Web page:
Rolls Royce has met with a team from the Defense Research and Development Organization (DRDO) to discuss the engine development for the Advanced Medium Combat Aircraft (AMCA), the fifth generation fighter aircraft project for the Indian Air Force (IAF). Two tweets on October 7th reveal that Dr. Vikram Doraiswamy, the Indian High Commissioner to the United Kingdom and Ms. Chandrika Kaushik, the Director General of the DRDO, attended a presentation at the Rolls Royce facility near Bristol in the UK. One of the images shows that the AMCA Engine was the topic of the presentation. The image has a poster with the following words – development, collaboration, and Advanced jet engine core.
The India unit of Rolls-Royce expressed interest in cooperating with India to co-develop and manufacture engines for the AMCA programme in 2021.
Kishore Jayaraman, president of Rolls-Royce India and South Asia, told The Print that the Intellectual Property (IP) rights for the 110 KN engine would be owned by India if a partnership is created.
In the future, India will need the IP to modify and upgrade its engines. Intellectual property ownership assures that engines can be sold to other parties and that the United Kingdom cannot veto India in the event of geopolitical or competitive issues.
Rolls-Royce believes it can be a successful partner for India’s AMCA engine production, encompassing co-creation, co-development, and co-manufacturing. Jayaraman said it is congruent with India’s indigenous design and production push and the Atma Nirbhar approach.
According to Jayaraman, Rolls Royce is committed to the co-creation concept because, ultimately, when organisations co-create, they generate intellectual property locally. The supply chain and services model may be created when a product is developed and produced in India. According to him, this fosters a new environment in the Indian aviation industry.
Three engine firms offer engine partnership
India is in discussions with Rolls-Royce, French company Safran, which makes engines for Rafale fighter, and American company General Electric (GE), which supplies engines for Light Combat Aircraft ‘Tejas, about a possible arrangement to build jet engines in India.
Rolls-Royce and Safran are the leading contenders; however, Safran has not yet met the requirements for Rafale fighter engines. The offset requirement for the Rafale contract involves the transfer of aircraft engine technology. The Rafale jet sale called for the transfer of knowledge for the development of an indigenous LCA engine, but Safran has not yet carried it out and has been called out by the government watchdog, the Comptroller and Auditor General of India (CAG)
According to past reports, Rolls Royce has offered a Eurojet EJ-200 variant with 110-120KN thrust. The SAFRAN-DRDO joint venture is intended to include a comprehensive ToT and will be based on the M88 engine base. Rolls Royce has an advantage over Safran as it has already developed an engine above 90 KN and is known as a reliable engine maker along with General Electric and Raytheon unit Pratt & Whitney. But Rolls Royce has denied spare parts to India before due to sanctions, especially in the time of dire need.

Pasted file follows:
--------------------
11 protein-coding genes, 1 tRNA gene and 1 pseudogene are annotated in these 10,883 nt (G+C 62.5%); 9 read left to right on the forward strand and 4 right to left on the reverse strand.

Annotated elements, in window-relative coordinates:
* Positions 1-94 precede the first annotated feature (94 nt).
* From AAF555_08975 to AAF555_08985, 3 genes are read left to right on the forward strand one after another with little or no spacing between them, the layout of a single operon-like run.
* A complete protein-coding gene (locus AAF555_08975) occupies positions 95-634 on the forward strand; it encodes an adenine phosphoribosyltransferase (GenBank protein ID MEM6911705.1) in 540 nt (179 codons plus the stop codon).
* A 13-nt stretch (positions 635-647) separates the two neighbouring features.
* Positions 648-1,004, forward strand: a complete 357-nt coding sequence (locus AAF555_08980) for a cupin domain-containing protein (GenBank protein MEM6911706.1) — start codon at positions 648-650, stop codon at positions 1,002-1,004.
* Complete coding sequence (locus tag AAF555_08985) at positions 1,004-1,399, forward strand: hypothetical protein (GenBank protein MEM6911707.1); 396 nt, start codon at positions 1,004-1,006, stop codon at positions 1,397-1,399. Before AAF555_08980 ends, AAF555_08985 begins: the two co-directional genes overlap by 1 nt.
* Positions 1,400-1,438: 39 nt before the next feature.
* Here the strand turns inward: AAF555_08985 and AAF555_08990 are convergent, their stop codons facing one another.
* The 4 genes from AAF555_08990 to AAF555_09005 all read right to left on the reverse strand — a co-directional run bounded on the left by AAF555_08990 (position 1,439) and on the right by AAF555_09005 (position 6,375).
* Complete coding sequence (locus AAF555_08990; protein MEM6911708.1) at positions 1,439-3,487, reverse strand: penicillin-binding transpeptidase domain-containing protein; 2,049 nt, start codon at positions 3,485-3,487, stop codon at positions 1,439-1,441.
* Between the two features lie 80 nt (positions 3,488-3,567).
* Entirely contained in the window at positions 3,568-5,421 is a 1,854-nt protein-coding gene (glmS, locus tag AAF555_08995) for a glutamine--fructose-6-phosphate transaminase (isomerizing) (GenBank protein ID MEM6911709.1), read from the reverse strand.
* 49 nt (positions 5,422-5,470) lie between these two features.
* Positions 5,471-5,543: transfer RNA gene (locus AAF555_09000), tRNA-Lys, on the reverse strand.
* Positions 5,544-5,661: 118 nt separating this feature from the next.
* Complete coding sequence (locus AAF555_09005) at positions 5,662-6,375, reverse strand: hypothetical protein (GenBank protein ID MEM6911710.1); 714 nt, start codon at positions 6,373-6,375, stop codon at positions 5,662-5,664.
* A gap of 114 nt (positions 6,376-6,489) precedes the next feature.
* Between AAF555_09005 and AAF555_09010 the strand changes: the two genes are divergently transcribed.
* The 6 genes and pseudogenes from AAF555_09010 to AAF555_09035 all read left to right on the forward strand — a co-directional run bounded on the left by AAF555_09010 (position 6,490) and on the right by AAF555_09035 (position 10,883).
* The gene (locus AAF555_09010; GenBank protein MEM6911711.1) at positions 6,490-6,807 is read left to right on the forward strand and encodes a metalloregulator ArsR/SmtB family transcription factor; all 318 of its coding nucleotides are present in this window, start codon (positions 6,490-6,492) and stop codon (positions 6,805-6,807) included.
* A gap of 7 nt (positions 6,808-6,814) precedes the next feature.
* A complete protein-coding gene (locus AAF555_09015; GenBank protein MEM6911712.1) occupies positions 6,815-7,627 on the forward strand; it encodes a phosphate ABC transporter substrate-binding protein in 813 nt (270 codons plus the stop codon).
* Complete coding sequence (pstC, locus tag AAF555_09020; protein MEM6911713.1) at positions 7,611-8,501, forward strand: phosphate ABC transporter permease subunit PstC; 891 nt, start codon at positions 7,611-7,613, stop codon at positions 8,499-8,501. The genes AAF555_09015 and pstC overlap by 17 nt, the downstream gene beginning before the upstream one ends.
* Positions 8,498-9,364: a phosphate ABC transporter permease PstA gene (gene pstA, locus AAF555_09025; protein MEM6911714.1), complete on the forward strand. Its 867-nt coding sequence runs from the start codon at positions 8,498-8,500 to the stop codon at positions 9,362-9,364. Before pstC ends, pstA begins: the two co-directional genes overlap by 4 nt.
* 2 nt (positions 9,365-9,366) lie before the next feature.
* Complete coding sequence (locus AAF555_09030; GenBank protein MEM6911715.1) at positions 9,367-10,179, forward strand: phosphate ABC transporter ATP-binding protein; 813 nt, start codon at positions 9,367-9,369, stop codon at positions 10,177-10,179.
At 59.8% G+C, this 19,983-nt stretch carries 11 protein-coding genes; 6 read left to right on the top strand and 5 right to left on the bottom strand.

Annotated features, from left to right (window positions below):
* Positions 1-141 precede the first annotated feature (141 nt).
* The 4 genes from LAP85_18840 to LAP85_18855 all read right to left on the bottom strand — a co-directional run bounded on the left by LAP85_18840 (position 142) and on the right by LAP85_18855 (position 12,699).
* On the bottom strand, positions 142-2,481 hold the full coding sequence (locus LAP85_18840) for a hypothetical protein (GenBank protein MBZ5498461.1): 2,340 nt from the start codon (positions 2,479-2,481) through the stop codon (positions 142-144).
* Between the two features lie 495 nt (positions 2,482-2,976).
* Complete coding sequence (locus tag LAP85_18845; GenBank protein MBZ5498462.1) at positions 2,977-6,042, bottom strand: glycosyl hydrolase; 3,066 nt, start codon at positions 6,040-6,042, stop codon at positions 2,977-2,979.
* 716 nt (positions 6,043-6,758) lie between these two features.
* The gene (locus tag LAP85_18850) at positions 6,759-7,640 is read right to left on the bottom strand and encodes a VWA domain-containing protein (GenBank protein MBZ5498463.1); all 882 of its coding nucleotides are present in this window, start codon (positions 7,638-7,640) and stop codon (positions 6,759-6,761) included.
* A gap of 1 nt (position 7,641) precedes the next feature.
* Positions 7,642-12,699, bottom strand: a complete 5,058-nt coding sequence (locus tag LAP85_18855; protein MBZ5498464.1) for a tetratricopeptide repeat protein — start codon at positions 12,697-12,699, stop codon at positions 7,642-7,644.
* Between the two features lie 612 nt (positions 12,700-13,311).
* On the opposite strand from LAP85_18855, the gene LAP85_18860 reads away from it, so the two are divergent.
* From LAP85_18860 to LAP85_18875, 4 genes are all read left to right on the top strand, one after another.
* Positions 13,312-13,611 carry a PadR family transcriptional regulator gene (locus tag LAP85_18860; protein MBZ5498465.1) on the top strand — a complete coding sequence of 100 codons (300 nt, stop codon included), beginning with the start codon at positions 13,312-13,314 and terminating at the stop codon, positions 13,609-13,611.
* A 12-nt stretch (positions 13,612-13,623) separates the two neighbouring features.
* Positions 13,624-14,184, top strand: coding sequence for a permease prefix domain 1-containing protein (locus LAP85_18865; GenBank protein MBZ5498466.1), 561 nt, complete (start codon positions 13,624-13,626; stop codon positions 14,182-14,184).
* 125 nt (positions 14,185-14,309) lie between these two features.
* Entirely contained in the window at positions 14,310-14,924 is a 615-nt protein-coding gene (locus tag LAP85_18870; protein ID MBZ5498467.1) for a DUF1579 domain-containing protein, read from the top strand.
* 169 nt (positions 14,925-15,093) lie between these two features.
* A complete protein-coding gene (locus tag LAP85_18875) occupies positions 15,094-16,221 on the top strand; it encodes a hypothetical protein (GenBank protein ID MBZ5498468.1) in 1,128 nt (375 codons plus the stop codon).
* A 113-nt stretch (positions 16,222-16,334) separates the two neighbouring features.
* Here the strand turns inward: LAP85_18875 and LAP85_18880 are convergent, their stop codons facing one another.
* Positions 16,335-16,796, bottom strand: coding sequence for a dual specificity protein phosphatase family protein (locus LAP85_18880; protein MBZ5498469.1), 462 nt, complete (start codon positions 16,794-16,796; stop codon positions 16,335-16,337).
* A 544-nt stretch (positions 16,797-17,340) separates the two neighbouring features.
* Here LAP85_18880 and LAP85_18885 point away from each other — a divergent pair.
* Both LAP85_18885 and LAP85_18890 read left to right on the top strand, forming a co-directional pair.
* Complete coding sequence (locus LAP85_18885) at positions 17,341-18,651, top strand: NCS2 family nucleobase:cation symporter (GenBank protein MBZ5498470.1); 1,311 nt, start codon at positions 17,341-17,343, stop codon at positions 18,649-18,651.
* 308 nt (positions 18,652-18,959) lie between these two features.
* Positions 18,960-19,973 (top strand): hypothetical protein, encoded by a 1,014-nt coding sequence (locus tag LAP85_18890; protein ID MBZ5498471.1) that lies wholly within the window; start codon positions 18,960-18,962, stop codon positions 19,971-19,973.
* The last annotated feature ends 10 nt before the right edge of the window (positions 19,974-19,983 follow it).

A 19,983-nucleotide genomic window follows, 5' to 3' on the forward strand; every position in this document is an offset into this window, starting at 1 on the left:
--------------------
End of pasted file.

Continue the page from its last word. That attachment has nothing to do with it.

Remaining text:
Even more troubling to the Indian establishment is the United States government’s fickleness on technology transfers. Recently, American interest in the fighter engine programme has been reignited. In October 2019, the India-US Defense Trade and Technology Initiative (DTTI) partnership on jet engine technology was postponed due to American unwillingness to share core or hot engine technology. The collaborative working group on jet engine technology was eventually dissolved within the DTTI framework. However, in the initial phase of the AMCA project’s development, the GE-414 engine will be acquired and mounted.
Russia is the only other notable producer of engines; however, their engines are inefficient, and Rosoboronexport, the Russian arms export agency, overcharges at every level.
The visit by DRDO personnel to the Rolls Royce facility does not necessarily presage an agreement, given that the development of the AMCA 110 KN engine is not anticipated to commence until 2030. Depending on the ultimate cost of the engine project, a combined IP is also being explored in addition to an Indian-only IP.
The importance of the engine IP
The intellectual property of the engine is a vital element of India’s engine development plan since the engine can be changed to suit the LCA Mk1/1A re-engine plans and LCA Mk2/ Indian Navy’s Twin Engine Deck Based Fighter (TBDEF) requirements.
About half of the needed engines for the LCA Mk1/ LCA MK 1A programme have been ordered from GE for its GE-404-IN20 84KN engines. The IP will allow India to scale up the Kaveri engine to satisfy the needs of the LCA Mk1/1A projects and the future development of the LCA Mk2/TBDEF, which would initially utilise the GE-414 engine with a thrust rating of 98KN. The other two competitors for the GE-414 are the Rolls Royce EJ 200 engine and the Safran M-88- 4 engine.
The GTRE GTX-35VS Kaveri is an afterburning turbofan developed by the DRDO’s Gas Turbine Research Establishment (GTRE).